The latest case to test the Connors, Kay and Doherty formulations on human rights defences to possession cases (see here for previous post, including the comments) has just had its Court of Appeal judgment released. I would assume that Smith (On Behalf of the Gypsy Council) v Buckland  EWCA Civ 1318 is a way-station on the path to the House of Lords. This is also something of a test case for the situation on gypsy site licence possessions after the Housing Act 2004 amendments, which were introduced as a result of the ECtHR judgment in Connors.
So, where are we now?
First, the key human rights point – the possibility of reliance on Art 8 in a defence – is shelved. Jan Luba QC for the appellant perforce recognises that the CoA held in Doherty that Kay v Lambeth meant that such that an Art 8 defence is only possible where there are no statutory protections available against a simple assertion of title. The issue is raised, here as an argument that the first order Judge was wrong to rule out an Art 8 defence where possession was based on common law, not statute, but the CoA declines to consider it and effectively leaves it up to the House of Lords.
Second, the key issue, at this stage, is that the first order Judge ruled out a public law defence, without hearing any evidence.
Third, other grounds of appeal are a) that this case is factually distinguishable from Connors in terms of the appellant’s situation, and b) that is is arguable that the amendment to the Caravan Sites Act 1968 by the Housing Act 2004 does not cure the incompatibility with Art 8 of the Convention, found in Connors.
The basis of the Connors decision
The Court of Appeal is satisfied that the lack of procedural safeguard was the predominant issue in the ECtHR decision in Connors.
The public law defence
This is discussed solely in terms that a decision to bring a possession claim by a public authority is, in the circumstances, something no reasonable person could consider justifiable, following Wandsworth BC v Winder  AC 461.
The CoA adopts Lord Brown’s view in Kay (at paras 208-211) that to bring a public law defence is to acknowledge that the claimant authority is entitled to possession under domestic property law and is therefore an argument that the authority could not reasonably invoke that right. This is a more stringent test than that usually applied when the court considers the justifiability (or reasonableness) of a possession order. It is only in an exceptional case. Lord Brown suggests, that he public law defence will succeed. Connors may have been such a case.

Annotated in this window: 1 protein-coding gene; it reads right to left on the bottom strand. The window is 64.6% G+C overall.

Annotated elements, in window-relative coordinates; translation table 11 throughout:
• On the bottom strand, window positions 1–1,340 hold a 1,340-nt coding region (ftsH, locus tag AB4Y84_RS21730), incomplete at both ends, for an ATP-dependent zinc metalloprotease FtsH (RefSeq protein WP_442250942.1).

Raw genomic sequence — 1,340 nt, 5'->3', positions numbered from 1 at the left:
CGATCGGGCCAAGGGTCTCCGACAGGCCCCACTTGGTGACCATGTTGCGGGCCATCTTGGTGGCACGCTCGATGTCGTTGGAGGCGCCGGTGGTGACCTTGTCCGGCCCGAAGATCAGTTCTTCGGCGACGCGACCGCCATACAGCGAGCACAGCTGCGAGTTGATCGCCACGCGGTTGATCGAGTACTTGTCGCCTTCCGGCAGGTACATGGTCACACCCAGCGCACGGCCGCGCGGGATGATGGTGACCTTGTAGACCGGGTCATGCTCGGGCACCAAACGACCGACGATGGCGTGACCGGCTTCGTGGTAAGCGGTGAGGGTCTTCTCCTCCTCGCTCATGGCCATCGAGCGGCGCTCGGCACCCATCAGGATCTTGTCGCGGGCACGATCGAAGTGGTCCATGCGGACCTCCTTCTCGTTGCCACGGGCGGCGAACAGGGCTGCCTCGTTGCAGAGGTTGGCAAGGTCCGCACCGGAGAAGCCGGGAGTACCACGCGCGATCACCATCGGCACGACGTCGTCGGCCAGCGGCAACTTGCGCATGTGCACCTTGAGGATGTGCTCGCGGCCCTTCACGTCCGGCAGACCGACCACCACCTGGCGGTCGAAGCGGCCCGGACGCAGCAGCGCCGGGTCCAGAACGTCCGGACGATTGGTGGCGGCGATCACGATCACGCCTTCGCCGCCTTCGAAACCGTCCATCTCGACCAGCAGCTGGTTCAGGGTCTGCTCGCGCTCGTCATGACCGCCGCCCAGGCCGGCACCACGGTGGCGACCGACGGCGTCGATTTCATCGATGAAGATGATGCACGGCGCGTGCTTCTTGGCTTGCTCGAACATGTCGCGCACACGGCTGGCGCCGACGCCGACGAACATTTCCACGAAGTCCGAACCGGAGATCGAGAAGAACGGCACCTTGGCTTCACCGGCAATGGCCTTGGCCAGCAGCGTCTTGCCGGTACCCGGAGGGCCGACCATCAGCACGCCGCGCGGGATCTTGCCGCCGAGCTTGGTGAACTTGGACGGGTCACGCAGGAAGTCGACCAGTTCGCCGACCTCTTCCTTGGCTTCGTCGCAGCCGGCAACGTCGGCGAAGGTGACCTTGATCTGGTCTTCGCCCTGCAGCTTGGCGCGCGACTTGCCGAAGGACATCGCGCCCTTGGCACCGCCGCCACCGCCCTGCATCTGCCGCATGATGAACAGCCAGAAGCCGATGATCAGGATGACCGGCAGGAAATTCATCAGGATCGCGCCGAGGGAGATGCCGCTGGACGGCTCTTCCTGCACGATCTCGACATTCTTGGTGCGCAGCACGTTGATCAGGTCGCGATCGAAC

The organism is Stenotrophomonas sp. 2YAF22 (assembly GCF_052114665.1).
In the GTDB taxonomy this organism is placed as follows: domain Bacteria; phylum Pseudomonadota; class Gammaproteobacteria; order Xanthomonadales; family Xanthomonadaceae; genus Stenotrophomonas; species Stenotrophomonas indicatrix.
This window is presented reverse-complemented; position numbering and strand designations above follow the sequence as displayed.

The CoA considers that the 2004 amendment has changed the landscape, affording the court the opportunity to consider the justification of the case for possession at hearing. This makes it even less likely that a public law defence will succeed and in the present case, the first order Judge was right to hold that it was not seriously arguable.
The factual distinction
The CoA points out that this is of no relevance to the court. Nevertheless, while agreeing that the first order Judge was wrong to consider the varying length of periods in occupation as a basis for distinguishing Connors, the Court is not persuaded that it would necessary to decide of the facts of this case and Connors are distinguishable for any future appeal to the House of Lords, but leaves it to the Lords to decide.
The 2004 Amendment
The argument by the appellant is that, firstly, despite the amendment, there is no judicial control of the termination of the right to occupy. Secondly, no special consideration is given to the gypsy lifestyle, as required by Connors – the burden is on the defendant to show why enforcement shouldn’t happen. Thirdly, the court is required to have regard to ‘whether the occupier has failed to make reasonable efforts to obtain elesewhere other suitable accommodation’, which assumes that the occupant may be evicted regardless of substantive grounds. Fourthly, enforcement can only be suspended for 12 months, requiring re-application for further stay. Lastly, the amendment does not satisfy the non-discriminatory requirement in Connors.
The Court of Appeal holds that the margin of appreciation in Connors was narrowed by the procedural safeguard issue. To the appellant’s arrgument the Court replies that firstly, the Art 8 issue is eviction, not possession and the procedural safeguard satisfies this. The Government intends to remove the difference between local authority gypsy sites and private caravan sites in the Mobile Homes Act 1983, to further narrow any discriminatory distinction. The second point falls under the court’s obligation to exercise its discretion. The third point would in any case fall under Art 8. The fourth point has weight – and is left at that.
In regard to the non-discrimination point, the ECtHR was primarily concerned with procedural safeguards, but even so, the discrimination has been lessened by the amendment. Removing the discrimination will require further amendment of the 1983 Act. However, mitigating but failing to completely remove the discrimination falls within the margin of appreciation. The likely forthcoming amendment to the 1983 Act is mentioned as the reason why the Appellant did not seek a declaration of incompatibility in regard to the amendment.
And that is pretty much it. So it appears that not only a human rights defence but a public law defence is viewed as being of vanishing exceptionality. And, it is suggested, the 2004 amendment to the 1968 Act has settled any remaining Art 8 objections to the gypsy site licence issue.
The appeal was brought by the Community Law Partnership in Birmingham. Haven’t seen you around this blog for a while, CLP people. There is no mention of leave to appeal in the Judgment. Is this one House of Lords bound?